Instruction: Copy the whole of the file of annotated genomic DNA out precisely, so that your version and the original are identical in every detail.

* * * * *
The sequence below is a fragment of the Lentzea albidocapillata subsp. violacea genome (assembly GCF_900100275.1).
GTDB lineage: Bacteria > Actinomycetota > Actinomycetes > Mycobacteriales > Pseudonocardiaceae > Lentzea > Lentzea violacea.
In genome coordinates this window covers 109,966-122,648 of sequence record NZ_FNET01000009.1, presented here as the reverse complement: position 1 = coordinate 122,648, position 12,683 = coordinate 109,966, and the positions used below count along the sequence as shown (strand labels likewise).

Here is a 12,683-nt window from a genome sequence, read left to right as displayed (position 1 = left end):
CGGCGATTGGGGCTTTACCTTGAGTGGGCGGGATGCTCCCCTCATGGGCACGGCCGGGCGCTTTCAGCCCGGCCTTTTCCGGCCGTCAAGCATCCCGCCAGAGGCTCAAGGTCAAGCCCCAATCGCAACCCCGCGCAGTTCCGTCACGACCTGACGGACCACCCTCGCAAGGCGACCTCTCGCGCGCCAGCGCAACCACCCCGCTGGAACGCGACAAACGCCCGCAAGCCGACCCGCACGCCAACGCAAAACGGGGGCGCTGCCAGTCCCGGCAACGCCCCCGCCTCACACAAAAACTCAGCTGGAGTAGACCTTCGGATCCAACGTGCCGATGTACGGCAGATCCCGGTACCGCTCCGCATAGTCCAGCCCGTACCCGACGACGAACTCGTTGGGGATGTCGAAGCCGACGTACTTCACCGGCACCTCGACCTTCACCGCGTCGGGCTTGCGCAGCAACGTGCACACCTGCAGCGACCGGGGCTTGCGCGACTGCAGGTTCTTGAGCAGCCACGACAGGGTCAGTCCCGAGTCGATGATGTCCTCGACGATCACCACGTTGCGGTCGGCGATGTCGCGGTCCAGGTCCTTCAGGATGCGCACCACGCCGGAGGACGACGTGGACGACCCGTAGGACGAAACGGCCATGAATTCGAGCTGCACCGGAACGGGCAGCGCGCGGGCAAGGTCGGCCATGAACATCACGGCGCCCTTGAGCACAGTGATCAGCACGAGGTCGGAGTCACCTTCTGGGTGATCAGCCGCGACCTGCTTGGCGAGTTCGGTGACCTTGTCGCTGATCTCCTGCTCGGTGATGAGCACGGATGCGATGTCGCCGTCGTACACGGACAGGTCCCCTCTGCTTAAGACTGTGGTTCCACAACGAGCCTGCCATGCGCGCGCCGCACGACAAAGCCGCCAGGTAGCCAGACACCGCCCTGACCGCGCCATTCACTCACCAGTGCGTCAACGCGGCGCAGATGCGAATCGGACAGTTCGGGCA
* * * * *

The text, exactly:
The sequence below is a fragment of the Lentzea albidocapillata subsp. violacea genome (assembly GCF_900100275.1).
GTDB lineage: Bacteria > Actinomycetota > Actinomycetes > Mycobacteriales > Pseudonocardiaceae > Lentzea > Lentzea violacea.
In genome coordinates this window covers 109,966-122,648 of sequence record NZ_FNET01000009.1, presented here as the reverse complement: position 1 = coordinate 122,648, position 12,683 = coordinate 109,966, and the positions used below count along the sequence as shown (strand labels likewise).

Here is a 12,683-nt window from a genome sequence, read left to right as displayed (position 1 = left end):
CGGCGATTGGGGCTTTACCTTGAGTGGGCGGGATGCTCCCCTCATGGGCACGGCCGGGCGCTTTCAGCCCGGCCTTTTCCGGCCGTCAAGCATCCCGCCAGAGGCTCAAGGTCAAGCCCCAATCGCAACCCCGCGCAGTTCCGTCACGACCTGACGGACCACCCTCGCAAGGCGACCTCTCGCGCGCCAGCGCAACCACCCCGCTGGAACGCGACAAACGCCCGCAAGCCGACCCGCACGCCAACGCAAAACGGGGGCGCTGCCAGTCCCGGCAACGCCCCCGCCTCACACAAAAACTCAGCTGGAGTAGACCTTCGGATCCAACGTGCCGATGTACGGCAGATCCCGGTACCGCTCCGCATAGTCCAGCCCGTACCCGACGACGAACTCGTTGGGGATGTCGAAGCCGACGTACTTCACCGGCACCTCGACCTTCACCGCGTCGGGCTTGCGCAGCAACGTGCACACCTGCAGCGACCGGGGCTTGCGCGACTGCAGGTTCTTGAGCAGCCACGACAGGGTCAGTCCCGAGTCGATGATGTCCTCGACGATCACCACGTTGCGGTCGGCGATGTCGCGGTCCAGGTCCTTCAGGATGCGCACCACGCCGGAGGACGACGTGGACGACCCGTAGGACGAAACGGCCATGAATTCGAGCTGCACCGGAACGGGCAGCGCGCGGGCAAGGTCGGCCATGAACATCACGGCGCCCTTGAGCACAGTGATCAGCACGAGGTCGGAGTCACCTTCTGGGTGATCAGCCGCGACCTGCTTGGCGAGTTCGGTGACCTTGTCGCTGATCTCCTGCTCGGTGATGAGCACGGATGCGATGTCGCCGTCGTACACGGACAGGTCCCCTCTGCTTAAGACTGTGGTTCCACAACGAGCCTGCCATGCGCGCGCCGCACGACAAAGCCGCCAGGTAGCCAGACACCGCCCTGACCGCGCCATTCACTCACCAGTGCGTCAACGCGGCGCAGATGCGAATCGGACAGTTCGGGCA